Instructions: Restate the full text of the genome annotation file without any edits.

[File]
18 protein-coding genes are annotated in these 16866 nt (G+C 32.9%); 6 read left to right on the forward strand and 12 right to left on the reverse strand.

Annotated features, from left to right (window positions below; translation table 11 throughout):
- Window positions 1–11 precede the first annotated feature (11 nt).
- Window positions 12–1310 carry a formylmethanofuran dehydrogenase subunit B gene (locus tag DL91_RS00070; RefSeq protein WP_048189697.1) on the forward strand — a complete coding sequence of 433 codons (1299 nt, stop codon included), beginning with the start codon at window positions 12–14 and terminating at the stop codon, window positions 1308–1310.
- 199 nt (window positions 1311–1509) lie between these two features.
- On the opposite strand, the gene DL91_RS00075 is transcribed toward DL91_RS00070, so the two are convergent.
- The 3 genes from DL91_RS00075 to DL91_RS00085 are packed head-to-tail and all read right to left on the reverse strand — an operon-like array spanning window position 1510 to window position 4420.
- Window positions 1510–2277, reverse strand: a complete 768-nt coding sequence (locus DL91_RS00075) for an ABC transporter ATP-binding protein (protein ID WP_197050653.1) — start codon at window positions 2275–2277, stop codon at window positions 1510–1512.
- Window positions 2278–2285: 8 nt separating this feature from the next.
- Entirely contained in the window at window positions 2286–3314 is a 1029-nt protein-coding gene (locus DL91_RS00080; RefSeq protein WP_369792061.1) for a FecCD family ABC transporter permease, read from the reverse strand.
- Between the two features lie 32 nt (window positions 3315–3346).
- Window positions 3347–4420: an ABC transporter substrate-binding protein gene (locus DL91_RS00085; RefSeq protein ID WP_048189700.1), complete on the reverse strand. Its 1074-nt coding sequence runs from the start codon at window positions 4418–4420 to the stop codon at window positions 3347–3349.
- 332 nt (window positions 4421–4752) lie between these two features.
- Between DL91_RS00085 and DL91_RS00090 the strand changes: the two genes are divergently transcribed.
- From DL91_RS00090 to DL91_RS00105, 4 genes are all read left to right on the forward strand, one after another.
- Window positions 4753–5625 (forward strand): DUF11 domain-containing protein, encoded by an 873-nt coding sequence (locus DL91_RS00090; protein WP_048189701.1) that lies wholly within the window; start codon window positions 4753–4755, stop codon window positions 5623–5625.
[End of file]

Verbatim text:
18 protein-coding genes are annotated in these 16866 nt (G+C 32.9%); 6 read left to right on the forward strand and 12 right to left on the reverse strand.

Annotated features, from left to right (window positions below; translation table 11 throughout):
- Window positions 1–11 precede the first annotated feature (11 nt).
- Window positions 12–1310 carry a formylmethanofuran dehydrogenase subunit B gene (locus tag DL91_RS00070; RefSeq protein WP_048189697.1) on the forward strand — a complete coding sequence of 433 codons (1299 nt, stop codon included), beginning with the start codon at window positions 12–14 and terminating at the stop codon, window positions 1308–1310.
- 199 nt (window positions 1311–1509) lie between these two features.
- On the opposite strand, the gene DL91_RS00075 is transcribed toward DL91_RS00070, so the two are convergent.
- The 3 genes from DL91_RS00075 to DL91_RS00085 are packed head-to-tail and all read right to left on the reverse strand — an operon-like array spanning window position 1510 to window position 4420.
- Window positions 1510–2277, reverse strand: a complete 768-nt coding sequence (locus DL91_RS00075) for an ABC transporter ATP-binding protein (protein ID WP_197050653.1) — start codon at window positions 2275–2277, stop codon at window positions 1510–1512.
- Window positions 2278–2285: 8 nt separating this feature from the next.
- Entirely contained in the window at window positions 2286–3314 is a 1029-nt protein-coding gene (locus DL91_RS00080; RefSeq protein WP_369792061.1) for a FecCD family ABC transporter permease, read from the reverse strand.
- Between the two features lie 32 nt (window positions 3315–3346).
- Window positions 3347–4420: an ABC transporter substrate-binding protein gene (locus DL91_RS00085; RefSeq protein ID WP_048189700.1), complete on the reverse strand. Its 1074-nt coding sequence runs from the start codon at window positions 4418–4420 to the stop codon at window positions 3347–3349.
- 332 nt (window positions 4421–4752) lie between these two features.
- Between DL91_RS00085 and DL91_RS00090 the strand changes: the two genes are divergently transcribed.
- From DL91_RS00090 to DL91_RS00105, 4 genes are all read left to right on the forward strand, one after another.
- Window positions 4753–5625 (forward strand): DUF11 domain-containing protein, encoded by an 873-nt coding sequence (locus DL91_RS00090; protein WP_048189701.1) that lies wholly within the window; start codon window positions 4753–4755, stop codon window positions 5623–5625.